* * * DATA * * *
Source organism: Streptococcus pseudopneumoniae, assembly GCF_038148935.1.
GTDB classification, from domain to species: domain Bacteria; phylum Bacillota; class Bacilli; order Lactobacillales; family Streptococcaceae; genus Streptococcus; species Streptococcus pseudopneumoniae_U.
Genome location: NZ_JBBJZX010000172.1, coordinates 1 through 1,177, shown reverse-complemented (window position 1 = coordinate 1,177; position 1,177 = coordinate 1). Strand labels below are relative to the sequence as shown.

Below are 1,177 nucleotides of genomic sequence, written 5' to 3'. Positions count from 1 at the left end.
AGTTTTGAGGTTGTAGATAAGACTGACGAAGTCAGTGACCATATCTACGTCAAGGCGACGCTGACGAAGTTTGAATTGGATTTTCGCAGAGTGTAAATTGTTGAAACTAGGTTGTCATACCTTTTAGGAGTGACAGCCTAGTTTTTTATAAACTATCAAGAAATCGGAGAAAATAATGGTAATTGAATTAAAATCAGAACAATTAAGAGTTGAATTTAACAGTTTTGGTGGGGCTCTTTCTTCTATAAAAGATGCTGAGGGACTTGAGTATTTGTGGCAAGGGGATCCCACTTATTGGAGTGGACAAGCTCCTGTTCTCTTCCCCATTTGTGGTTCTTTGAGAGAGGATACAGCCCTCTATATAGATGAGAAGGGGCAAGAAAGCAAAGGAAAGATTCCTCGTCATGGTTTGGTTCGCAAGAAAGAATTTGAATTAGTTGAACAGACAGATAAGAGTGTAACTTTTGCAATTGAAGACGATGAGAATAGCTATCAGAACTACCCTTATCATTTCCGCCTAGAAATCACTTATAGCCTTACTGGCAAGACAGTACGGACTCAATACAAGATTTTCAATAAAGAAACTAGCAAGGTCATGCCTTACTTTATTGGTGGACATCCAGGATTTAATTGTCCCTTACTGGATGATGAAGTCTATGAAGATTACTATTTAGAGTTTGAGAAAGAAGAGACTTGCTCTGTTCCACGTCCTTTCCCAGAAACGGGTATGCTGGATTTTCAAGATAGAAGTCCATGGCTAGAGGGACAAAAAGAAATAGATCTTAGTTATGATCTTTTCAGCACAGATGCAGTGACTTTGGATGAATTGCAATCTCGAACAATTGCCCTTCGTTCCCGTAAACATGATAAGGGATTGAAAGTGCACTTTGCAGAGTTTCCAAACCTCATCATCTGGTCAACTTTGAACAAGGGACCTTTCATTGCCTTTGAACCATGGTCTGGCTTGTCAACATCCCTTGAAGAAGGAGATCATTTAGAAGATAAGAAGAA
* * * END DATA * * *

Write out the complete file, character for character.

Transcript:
Source organism: Streptococcus pseudopneumoniae, assembly GCF_038148935.1.
GTDB classification, from domain to species: domain Bacteria; phylum Bacillota; class Bacilli; order Lactobacillales; family Streptococcaceae; genus Streptococcus; species Streptococcus pseudopneumoniae_U.
Genome location: NZ_JBBJZX010000172.1, coordinates 1 through 1,177, shown reverse-complemented (window position 1 = coordinate 1,177; position 1,177 = coordinate 1). Strand labels below are relative to the sequence as shown.

Below are 1,177 nucleotides of genomic sequence, written 5' to 3'. Positions count from 1 at the left end.
AGTTTTGAGGTTGTAGATAAGACTGACGAAGTCAGTGACCATATCTACGTCAAGGCGACGCTGACGAAGTTTGAATTGGATTTTCGCAGAGTGTAAATTGTTGAAACTAGGTTGTCATACCTTTTAGGAGTGACAGCCTAGTTTTTTATAAACTATCAAGAAATCGGAGAAAATAATGGTAATTGAATTAAAATCAGAACAATTAAGAGTTGAATTTAACAGTTTTGGTGGGGCTCTTTCTTCTATAAAAGATGCTGAGGGACTTGAGTATTTGTGGCAAGGGGATCCCACTTATTGGAGTGGACAAGCTCCTGTTCTCTTCCCCATTTGTGGTTCTTTGAGAGAGGATACAGCCCTCTATATAGATGAGAAGGGGCAAGAAAGCAAAGGAAAGATTCCTCGTCATGGTTTGGTTCGCAAGAAAGAATTTGAATTAGTTGAACAGACAGATAAGAGTGTAACTTTTGCAATTGAAGACGATGAGAATAGCTATCAGAACTACCCTTATCATTTCCGCCTAGAAATCACTTATAGCCTTACTGGCAAGACAGTACGGACTCAATACAAGATTTTCAATAAAGAAACTAGCAAGGTCATGCCTTACTTTATTGGTGGACATCCAGGATTTAATTGTCCCTTACTGGATGATGAAGTCTATGAAGATTACTATTTAGAGTTTGAGAAAGAAGAGACTTGCTCTGTTCCACGTCCTTTCCCAGAAACGGGTATGCTGGATTTTCAAGATAGAAGTCCATGGCTAGAGGGACAAAAAGAAATAGATCTTAGTTATGATCTTTTCAGCACAGATGCAGTGACTTTGGATGAATTGCAATCTCGAACAATTGCCCTTCGTTCCCGTAAACATGATAAGGGATTGAAAGTGCACTTTGCAGAGTTTCCAAACCTCATCATCTGGTCAACTTTGAACAAGGGACCTTTCATTGCCTTTGAACCATGGTCTGGCTTGTCAACATCCCTTGAAGAAGGAGATCATTTAGAAGATAAGAAGAA